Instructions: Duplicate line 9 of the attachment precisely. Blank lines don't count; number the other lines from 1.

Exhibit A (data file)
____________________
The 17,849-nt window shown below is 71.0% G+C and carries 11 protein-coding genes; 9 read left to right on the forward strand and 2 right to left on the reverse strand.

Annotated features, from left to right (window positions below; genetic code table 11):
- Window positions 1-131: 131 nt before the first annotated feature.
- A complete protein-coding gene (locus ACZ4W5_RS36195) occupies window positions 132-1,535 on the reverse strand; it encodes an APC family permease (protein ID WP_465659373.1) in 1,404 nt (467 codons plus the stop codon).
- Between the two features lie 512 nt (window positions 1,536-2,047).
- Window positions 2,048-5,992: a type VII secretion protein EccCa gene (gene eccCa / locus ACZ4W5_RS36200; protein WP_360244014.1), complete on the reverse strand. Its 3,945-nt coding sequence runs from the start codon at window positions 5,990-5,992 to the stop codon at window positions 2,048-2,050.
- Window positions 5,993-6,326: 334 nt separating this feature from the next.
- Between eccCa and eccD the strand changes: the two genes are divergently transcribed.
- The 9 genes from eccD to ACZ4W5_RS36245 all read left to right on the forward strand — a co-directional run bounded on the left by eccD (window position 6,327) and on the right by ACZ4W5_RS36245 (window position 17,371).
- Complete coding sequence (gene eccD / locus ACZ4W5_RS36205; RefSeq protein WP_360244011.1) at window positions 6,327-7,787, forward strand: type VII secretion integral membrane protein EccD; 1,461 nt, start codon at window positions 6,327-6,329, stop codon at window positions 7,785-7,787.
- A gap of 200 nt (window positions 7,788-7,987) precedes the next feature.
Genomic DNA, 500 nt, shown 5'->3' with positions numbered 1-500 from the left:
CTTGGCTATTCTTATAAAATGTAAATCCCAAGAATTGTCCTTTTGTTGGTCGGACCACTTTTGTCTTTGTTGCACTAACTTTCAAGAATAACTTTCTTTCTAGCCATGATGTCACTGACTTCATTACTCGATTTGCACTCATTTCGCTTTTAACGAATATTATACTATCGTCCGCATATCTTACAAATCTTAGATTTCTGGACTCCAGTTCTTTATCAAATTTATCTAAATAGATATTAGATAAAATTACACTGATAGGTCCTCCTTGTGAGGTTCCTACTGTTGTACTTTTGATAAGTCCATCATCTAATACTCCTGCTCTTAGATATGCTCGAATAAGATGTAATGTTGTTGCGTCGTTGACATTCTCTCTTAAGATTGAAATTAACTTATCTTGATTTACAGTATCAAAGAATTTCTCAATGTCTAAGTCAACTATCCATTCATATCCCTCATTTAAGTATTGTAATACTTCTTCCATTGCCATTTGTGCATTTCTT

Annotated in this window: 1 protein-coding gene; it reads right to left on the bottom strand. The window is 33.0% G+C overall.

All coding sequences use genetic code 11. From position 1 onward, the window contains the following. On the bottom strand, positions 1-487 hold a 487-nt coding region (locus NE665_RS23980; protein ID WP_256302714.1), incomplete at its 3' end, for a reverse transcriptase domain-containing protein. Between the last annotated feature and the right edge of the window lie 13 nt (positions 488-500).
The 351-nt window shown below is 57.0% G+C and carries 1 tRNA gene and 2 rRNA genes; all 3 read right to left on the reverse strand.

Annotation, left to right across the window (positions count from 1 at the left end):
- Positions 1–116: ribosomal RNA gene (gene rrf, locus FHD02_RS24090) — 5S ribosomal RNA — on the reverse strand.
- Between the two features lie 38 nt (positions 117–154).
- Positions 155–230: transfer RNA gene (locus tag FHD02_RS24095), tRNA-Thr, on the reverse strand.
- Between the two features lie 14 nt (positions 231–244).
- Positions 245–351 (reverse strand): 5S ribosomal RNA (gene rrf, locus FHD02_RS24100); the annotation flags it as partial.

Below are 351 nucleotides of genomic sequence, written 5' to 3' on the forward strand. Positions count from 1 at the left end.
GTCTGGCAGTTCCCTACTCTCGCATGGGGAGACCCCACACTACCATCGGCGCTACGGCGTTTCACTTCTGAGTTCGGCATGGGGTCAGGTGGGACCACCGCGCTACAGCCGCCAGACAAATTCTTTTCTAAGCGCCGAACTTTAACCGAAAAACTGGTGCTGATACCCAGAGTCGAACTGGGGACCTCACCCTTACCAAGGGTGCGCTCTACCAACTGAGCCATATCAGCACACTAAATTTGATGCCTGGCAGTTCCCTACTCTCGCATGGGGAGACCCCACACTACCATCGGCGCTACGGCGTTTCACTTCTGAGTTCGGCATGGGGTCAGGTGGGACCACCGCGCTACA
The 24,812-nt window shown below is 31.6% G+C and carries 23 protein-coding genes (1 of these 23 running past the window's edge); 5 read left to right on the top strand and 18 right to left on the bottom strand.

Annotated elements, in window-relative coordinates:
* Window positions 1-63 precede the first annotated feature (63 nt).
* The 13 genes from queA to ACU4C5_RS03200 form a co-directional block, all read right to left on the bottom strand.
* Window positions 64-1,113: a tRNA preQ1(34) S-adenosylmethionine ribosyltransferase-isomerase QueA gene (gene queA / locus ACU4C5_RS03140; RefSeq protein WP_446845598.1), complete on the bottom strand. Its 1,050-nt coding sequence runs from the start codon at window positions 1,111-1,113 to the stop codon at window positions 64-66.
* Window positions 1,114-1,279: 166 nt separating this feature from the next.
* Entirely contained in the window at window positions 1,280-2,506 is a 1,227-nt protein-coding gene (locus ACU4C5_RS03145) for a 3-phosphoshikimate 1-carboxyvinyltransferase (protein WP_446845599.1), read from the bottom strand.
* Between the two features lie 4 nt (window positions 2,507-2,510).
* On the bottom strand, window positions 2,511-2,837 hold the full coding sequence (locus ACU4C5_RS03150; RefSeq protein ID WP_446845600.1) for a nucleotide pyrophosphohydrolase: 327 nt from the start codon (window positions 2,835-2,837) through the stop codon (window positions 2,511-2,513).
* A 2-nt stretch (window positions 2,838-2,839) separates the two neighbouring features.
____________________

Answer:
- The 9 genes from eccD to ACZ4W5_RS36245 all read left to right on the forward strand — a co-directional run bounded on the left by eccD (window position 6,327) and on the right by ACZ4W5_RS36245 (window position 17,371).